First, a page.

NAFA is closely monitoring developments related to federal standards for AV technology. Hopefully, NHTSA’s proposal will impact AV development in a way that positively advances the safe testing and deployment of these technologies that have the potential to create a shift in the future of mobility.



March 5, 2020 Update

Senate Bill Introduced to Combat Transportation Workforce Shortages
 
A bipartisan group of senators announced that they recently introduced S.3303, the Promoting Service in Transportation Act. The bill authorizes funding for the U.S. Department of Transportation (DOT) to create and carry out a 5-year public awareness campaign to highlight career opportunities in the transportation sector. The emphasis would be on jobs within the trucking, aviation and rail industries, and explicitly mentions raising awareness of the opportunities for mechanics, technicians, and truck drivers.
 
The sponsor of the legislation Sen. Gary Peters (D-MI) said: “This bipartisan bill will help recruit pilots, drivers, technicians and service professionals throughout the transportation industry and build a diverse workforce with the skills needed to succeed in today’s economy.”
 
Given the adverse impact transportation workforce shortages are having on the fleets, especially in the case of commercial vehicle operators and those who service and maintain vehicles, this campaign would be a welcome initiative to demonstrate the viability of these kinds of careers to prospective employees.

February 19, 2020 Update
 

Transportation Department Issues Notice on CBD
 

The U.S. Department of Transportation’s (DOT) Office of Drug and Alcohol Policy and Compliance released a notice on February 18th regarding the use of CBD products by DOT-regulated safety-sensitive employees. 

The 2018 Farm Bill removed hemp from the definition of marijuana under the Controlled Substances Act and allows hemp-derived products, such as CBD products, containing a concentration of up to 0.3% THC to not be classified not controlled substances.

The U.S Food and Drug Administration (FDA) does not currently oversee or certify the THC concentration levels in CBD products on the market, and some have been found to contain higher levels than advertised on labeling. CBD products could result in a positive drug test result for marijuana, and DOT will not consider CBD product-use to be a legitimate medical explanation for safety-sensitive employees. Fleets should consider having policies in place to manage the risk associated with the use of these uncertified products.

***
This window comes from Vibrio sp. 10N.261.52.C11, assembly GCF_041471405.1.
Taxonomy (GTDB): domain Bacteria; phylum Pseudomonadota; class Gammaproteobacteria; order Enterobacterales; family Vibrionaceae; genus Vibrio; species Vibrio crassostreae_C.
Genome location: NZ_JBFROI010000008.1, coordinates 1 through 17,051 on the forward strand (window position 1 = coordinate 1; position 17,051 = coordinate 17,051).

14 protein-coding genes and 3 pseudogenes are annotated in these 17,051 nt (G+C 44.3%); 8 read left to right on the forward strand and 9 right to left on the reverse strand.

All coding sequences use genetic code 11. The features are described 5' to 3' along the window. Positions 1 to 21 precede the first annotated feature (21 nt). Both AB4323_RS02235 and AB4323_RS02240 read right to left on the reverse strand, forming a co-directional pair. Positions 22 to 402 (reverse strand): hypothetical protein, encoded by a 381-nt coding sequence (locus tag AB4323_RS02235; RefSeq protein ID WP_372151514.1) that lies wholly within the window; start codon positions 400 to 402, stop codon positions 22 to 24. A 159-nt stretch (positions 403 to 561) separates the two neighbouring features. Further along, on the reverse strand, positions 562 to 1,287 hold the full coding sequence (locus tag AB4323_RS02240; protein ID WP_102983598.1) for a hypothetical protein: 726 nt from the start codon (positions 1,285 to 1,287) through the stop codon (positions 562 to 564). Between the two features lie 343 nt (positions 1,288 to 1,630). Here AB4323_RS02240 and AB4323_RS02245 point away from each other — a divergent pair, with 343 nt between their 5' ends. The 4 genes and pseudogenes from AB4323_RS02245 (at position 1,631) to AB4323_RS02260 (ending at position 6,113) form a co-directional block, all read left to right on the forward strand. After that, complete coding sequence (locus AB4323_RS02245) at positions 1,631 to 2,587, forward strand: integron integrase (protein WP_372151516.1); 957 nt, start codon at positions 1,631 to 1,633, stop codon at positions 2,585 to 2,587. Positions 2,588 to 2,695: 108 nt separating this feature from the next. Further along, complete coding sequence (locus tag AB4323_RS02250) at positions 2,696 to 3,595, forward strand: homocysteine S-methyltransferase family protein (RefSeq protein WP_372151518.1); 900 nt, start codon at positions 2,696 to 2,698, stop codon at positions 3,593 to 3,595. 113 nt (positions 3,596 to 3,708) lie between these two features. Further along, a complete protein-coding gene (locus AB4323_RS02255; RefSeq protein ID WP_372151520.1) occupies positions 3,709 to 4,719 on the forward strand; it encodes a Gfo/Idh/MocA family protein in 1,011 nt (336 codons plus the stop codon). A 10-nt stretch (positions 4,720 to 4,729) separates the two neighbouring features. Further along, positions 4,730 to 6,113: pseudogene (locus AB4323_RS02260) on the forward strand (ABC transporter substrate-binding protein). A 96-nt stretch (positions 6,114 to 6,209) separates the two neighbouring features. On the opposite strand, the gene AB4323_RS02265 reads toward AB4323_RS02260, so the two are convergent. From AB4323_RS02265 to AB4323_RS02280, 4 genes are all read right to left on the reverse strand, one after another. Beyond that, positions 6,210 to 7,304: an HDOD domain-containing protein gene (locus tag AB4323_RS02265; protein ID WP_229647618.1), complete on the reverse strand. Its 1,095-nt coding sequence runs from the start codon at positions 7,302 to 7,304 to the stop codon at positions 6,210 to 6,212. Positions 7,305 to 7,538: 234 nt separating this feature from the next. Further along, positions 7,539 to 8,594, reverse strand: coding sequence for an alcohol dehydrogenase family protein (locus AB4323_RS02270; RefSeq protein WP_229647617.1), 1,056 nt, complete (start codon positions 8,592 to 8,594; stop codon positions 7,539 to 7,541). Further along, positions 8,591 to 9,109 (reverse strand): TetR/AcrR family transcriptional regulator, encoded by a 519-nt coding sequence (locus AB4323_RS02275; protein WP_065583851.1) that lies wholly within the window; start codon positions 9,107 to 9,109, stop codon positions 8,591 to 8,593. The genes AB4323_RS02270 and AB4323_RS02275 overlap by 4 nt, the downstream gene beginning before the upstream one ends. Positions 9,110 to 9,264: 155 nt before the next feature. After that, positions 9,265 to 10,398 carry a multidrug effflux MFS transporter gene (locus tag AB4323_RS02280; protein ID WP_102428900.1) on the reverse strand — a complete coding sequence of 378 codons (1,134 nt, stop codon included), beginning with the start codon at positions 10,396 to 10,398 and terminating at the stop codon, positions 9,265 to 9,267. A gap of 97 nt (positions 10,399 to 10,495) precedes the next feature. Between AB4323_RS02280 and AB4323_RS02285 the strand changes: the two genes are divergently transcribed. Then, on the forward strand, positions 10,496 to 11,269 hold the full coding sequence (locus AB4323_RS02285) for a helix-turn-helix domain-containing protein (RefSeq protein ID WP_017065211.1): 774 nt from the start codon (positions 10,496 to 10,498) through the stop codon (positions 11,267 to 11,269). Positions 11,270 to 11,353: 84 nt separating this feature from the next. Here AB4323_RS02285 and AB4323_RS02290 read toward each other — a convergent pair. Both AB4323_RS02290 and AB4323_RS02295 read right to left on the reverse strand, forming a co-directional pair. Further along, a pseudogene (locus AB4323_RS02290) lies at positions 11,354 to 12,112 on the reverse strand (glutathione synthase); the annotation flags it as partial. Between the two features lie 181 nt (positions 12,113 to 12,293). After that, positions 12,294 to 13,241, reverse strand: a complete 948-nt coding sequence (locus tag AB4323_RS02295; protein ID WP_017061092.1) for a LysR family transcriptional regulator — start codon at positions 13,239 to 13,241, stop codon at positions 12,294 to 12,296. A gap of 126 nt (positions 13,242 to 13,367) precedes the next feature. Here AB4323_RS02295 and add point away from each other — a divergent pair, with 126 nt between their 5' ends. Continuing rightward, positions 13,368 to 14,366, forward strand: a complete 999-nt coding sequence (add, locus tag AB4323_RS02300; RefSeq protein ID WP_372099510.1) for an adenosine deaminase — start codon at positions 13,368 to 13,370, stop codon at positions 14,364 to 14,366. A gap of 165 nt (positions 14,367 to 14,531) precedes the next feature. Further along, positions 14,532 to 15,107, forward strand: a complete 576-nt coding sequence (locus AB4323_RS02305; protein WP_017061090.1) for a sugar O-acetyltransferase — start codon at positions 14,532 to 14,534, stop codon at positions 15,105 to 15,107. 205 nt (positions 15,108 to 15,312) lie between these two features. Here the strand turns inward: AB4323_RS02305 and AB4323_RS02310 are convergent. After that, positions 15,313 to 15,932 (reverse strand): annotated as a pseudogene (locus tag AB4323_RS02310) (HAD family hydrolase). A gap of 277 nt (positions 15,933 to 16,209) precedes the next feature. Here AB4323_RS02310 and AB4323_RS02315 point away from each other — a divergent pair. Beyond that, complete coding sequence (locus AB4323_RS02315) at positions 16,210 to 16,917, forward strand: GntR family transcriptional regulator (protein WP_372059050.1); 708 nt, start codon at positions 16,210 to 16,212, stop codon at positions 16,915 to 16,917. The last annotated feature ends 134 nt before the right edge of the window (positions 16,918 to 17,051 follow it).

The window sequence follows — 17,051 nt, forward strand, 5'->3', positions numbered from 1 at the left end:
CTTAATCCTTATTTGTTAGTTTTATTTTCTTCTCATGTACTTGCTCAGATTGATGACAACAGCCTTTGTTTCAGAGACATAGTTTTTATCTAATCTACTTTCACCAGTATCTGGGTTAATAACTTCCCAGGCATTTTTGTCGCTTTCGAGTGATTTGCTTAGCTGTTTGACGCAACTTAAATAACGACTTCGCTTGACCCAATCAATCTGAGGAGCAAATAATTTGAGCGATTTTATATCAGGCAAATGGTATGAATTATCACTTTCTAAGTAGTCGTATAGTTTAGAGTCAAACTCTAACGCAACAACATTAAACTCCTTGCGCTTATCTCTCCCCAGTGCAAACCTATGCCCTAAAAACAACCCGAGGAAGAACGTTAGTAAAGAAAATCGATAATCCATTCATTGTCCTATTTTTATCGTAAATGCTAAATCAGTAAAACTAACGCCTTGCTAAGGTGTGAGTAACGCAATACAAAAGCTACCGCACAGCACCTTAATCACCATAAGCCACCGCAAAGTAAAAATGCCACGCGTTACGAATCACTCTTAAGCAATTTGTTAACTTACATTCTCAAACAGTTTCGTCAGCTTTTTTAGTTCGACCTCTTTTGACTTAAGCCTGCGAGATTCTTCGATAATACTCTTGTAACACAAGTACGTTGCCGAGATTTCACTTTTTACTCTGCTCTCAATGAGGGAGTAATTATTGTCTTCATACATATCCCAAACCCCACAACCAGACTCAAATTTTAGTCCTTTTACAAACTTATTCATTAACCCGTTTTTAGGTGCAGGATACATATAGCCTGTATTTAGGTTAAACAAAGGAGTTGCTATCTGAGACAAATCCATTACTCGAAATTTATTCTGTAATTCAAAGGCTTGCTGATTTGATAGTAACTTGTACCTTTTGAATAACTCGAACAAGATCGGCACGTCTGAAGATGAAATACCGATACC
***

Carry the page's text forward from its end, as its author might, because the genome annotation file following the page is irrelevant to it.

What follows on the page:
The FDA maintains information on CBD products in a Consumer Update.
 

Senators Trade Jabs Over Clean Energy-Related Tax Policies


A group of Democratic Senators, led by the Senate Finance Committee’s Ranking Member Ron Wyden (D-OR), recently sent a letter to the Committee Chairman Chuck Grassley (R-IA) calling on him to take action on pending energy tax proposals related to climate change concerns. The group pointed to stagnant levels of emissions from many sectors and a lack of a committee hearing on energy tax policies in the prior or current session of Congress as evidence of inaction.

Senator Grassley replied to the group with a letter of his own, in which he indicated that the Committee had taken action, via the formation of task forces to examine the temporary tax policies known as extenders, as well as the retroactive reinstatement of several of these incentives, such as the excise credit for biodiesel. Senator Grassley expressed that it was the fierce support from Democrats on an expansion of the electric vehicle (EV) tax credit that had slowed deliberations and that he would continue to look at long-term solutions for the pending temporary tax policies.

Congress Works on Additional Self-Driving Car Bill Sections

The House and Senate committees of jurisdiction have released the final seven sections for stakeholder review of forthcoming self-driving car legislation. These included provisions on cybersecurity, consumer education, inoperative controls, resources, staffing, crash data, and trucks. However, the committees have not released a section on the issue of whether a customer can sue if there’s a crash, which derailed the passage of the prior session of Congress’ autonomous vehicle (AV) bill, the AV START Act (S.1885). 

Federal standards for AV technology would have an enormous impact on the future of mobility, given the potential impact on the technology’s advancement and deployment. These developments will be of critical importance to fleet managers as they handle and adapt mobility strategies for their organizations.

February 12, 2020 Update
 

NAFA Comments on House Committee Hearing on Autonomous Vehicles

 
On February 11, 2020, the House Energy & Commerce Committee's Subcommittee on Consumer Protection & Commerce held a hearing entitled, "Autonomous Vehicles: Promises and Challenges of Evolving Automotive Technologies." Members of the Subcommittee discussed issues currently under consideration as federal legislation related to self-driving car regulations is developed, including driver & passenger safety, testing & deployment, and cybersecurity.
 
In a statement from Energy & Commerce Chairman, Rep. Frank Pallone (D-NJ), he said: "We are working on a bipartisan, bicameral basis to draft a self-driving car bill that will help ensure that these life-saving technologies are safely deployed."
 
NAFA submitted a statement for the hearing's official record alongside members of the U.S. Vehicle Data Access Coalition urging Congress to establish standards for open vehicle-generated data access. Such measures are being considered among the realm of policy issues related to autonomous vehicles.